Training camp goals
1. Install and understand the offense. New coordinator Brian Daboll brings the offensive scheme he directed in Miami last year and in Cleveland the season before that one. It's designed around the running game, but Daboll has said he'll use the parts he has been given. That will likely mean a healthy dose of two-tight end alignments with Tony Moeaki and Kevin Boss; both are solid blockers and have good hands. If everyone is healthy, Daboll will have a speed (Jamaal Charles) and power (Peyton Hillis) run game available to him. The key will be the development of the line, where there will be two new starters – second-year center Rodney Hudson and veteran right tackle Eric Winston. The passing game was hurt by the absence offseason absence of franchise WR Dwayne Bowe.
2. Beware injury relapses. There are four starters that will be returning to work at training camp: Moeaki, Charles, strong safety Eric Berry and free safety Kendrick Lewis. The first three all tore the ACL in their left knees, while Lewis had shoulder surgery. Whether all four will be cleared to take part in the first practice is doubtful and it's unknown how long it will take before they are allowed to participate fully in the workouts. All four players said their rehab was going well; Charles said he was faster than before the injury.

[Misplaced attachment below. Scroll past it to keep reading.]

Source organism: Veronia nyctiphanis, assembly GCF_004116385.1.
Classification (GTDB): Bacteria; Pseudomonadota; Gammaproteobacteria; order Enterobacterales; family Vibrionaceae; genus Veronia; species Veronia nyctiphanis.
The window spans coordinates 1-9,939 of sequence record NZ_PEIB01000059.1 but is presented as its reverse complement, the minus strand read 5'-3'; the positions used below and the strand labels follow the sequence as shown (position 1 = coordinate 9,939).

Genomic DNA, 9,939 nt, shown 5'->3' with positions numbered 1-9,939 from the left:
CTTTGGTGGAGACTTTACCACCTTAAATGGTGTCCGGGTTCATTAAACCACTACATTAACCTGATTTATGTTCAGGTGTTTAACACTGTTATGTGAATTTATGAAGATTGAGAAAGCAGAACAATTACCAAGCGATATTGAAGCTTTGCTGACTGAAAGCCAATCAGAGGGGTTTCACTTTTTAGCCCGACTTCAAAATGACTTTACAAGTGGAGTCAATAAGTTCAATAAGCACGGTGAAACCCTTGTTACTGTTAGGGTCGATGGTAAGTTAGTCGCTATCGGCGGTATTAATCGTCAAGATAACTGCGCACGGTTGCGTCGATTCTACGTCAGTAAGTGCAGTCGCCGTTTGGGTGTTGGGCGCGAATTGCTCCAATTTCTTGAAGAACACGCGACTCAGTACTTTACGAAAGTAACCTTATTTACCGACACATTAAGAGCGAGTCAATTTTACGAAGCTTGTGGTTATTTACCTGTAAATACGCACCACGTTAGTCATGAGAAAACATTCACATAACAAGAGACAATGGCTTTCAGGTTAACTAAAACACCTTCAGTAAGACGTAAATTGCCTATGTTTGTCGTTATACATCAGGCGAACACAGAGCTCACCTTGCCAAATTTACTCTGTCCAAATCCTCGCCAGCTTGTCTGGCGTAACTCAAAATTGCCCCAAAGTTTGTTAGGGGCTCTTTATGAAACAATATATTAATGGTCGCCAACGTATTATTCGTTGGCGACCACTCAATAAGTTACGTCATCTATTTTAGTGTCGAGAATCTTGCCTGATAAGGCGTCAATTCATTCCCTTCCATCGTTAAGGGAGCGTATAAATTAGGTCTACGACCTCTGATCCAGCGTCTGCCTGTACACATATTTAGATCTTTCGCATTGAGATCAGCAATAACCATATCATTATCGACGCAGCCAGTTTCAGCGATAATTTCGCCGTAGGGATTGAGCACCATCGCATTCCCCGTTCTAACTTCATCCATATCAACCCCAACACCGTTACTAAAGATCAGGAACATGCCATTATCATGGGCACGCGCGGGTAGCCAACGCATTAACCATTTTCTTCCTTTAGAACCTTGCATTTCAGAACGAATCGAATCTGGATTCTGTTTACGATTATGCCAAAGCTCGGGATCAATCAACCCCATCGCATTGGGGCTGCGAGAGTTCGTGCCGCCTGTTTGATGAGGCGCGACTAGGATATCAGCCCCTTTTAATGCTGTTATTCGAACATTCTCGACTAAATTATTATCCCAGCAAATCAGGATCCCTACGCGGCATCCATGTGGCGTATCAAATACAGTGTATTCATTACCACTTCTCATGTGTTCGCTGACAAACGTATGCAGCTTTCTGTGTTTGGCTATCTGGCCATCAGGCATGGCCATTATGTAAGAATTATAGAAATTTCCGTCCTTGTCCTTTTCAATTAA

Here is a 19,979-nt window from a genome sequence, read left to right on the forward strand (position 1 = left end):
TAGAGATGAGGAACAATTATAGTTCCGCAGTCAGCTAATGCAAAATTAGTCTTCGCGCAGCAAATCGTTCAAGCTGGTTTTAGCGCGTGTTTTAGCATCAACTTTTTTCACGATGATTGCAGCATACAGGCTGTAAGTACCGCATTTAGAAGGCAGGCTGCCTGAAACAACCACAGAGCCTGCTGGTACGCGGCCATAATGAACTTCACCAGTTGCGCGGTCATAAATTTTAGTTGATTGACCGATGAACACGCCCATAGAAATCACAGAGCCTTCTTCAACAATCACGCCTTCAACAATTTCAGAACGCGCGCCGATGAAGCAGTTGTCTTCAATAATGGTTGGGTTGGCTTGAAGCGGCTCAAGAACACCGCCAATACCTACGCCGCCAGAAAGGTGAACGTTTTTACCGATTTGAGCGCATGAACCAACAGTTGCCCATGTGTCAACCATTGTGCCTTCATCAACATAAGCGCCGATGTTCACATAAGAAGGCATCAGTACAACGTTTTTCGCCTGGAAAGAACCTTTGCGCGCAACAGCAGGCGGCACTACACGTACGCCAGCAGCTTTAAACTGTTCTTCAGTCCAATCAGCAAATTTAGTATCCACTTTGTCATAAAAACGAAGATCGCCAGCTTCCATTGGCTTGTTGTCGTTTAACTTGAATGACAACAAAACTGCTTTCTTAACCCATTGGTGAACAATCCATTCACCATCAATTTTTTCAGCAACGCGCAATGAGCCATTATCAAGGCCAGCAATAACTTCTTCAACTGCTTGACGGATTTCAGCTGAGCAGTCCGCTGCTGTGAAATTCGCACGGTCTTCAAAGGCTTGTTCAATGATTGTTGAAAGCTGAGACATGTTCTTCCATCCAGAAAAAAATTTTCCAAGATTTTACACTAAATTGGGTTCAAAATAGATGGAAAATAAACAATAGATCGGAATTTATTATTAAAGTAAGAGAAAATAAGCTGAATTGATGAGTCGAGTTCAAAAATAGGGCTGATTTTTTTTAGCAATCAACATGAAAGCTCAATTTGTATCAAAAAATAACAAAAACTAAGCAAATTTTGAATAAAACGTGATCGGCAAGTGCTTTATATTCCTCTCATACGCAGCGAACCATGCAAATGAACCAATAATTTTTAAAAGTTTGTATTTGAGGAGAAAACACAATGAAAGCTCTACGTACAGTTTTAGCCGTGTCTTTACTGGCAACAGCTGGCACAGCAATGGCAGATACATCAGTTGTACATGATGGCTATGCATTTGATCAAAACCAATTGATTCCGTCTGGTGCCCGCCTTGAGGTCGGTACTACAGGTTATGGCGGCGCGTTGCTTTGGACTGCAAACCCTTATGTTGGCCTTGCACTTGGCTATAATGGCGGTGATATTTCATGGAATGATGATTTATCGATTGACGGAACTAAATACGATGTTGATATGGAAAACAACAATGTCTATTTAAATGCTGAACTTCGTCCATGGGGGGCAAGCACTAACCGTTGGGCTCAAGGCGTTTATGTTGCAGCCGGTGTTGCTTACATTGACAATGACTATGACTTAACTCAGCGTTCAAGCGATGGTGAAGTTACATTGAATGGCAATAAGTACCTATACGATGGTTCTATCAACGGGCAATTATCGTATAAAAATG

Player to watch
Running back Jamaal Charles. When he went down with a torn ACL in his left knee during Week 2, it took the spark out of the offense. Charles had displayed in the previous 24 games that he was one of the NFL's most dynamic and productive backs, averaging right at 5 yards per carry. Not many teams have a back that produces at this level and the Chiefs didn't come close to replacing Charles with a worn Thomas Jones, journeyman Jackie Battle and the diminutive Dexter McCluster. Without a home-run threat in the run game, the Chiefs became singles hitters.
On the hot seat
Quarterback Matt Cassel. If the Chiefs' starting quarterback didn't realize how he was viewed by the Kansas City fans, he found out at a celebrity softball game during the MLB's All-Star festivities. The hometown crowd booed Cassel when he was introduced. After this season, he has just two years left on that six-year $63 million deal he got in 2009. He has been inconsistent in his play, looking like the Pro Bowl quarterback that he was in 2010, then struggling in difficult circumstances in 2011 before a hand injury ended his season after nine games. Cassel has more offensive tools than in previous years and needs to lift his game to another level.
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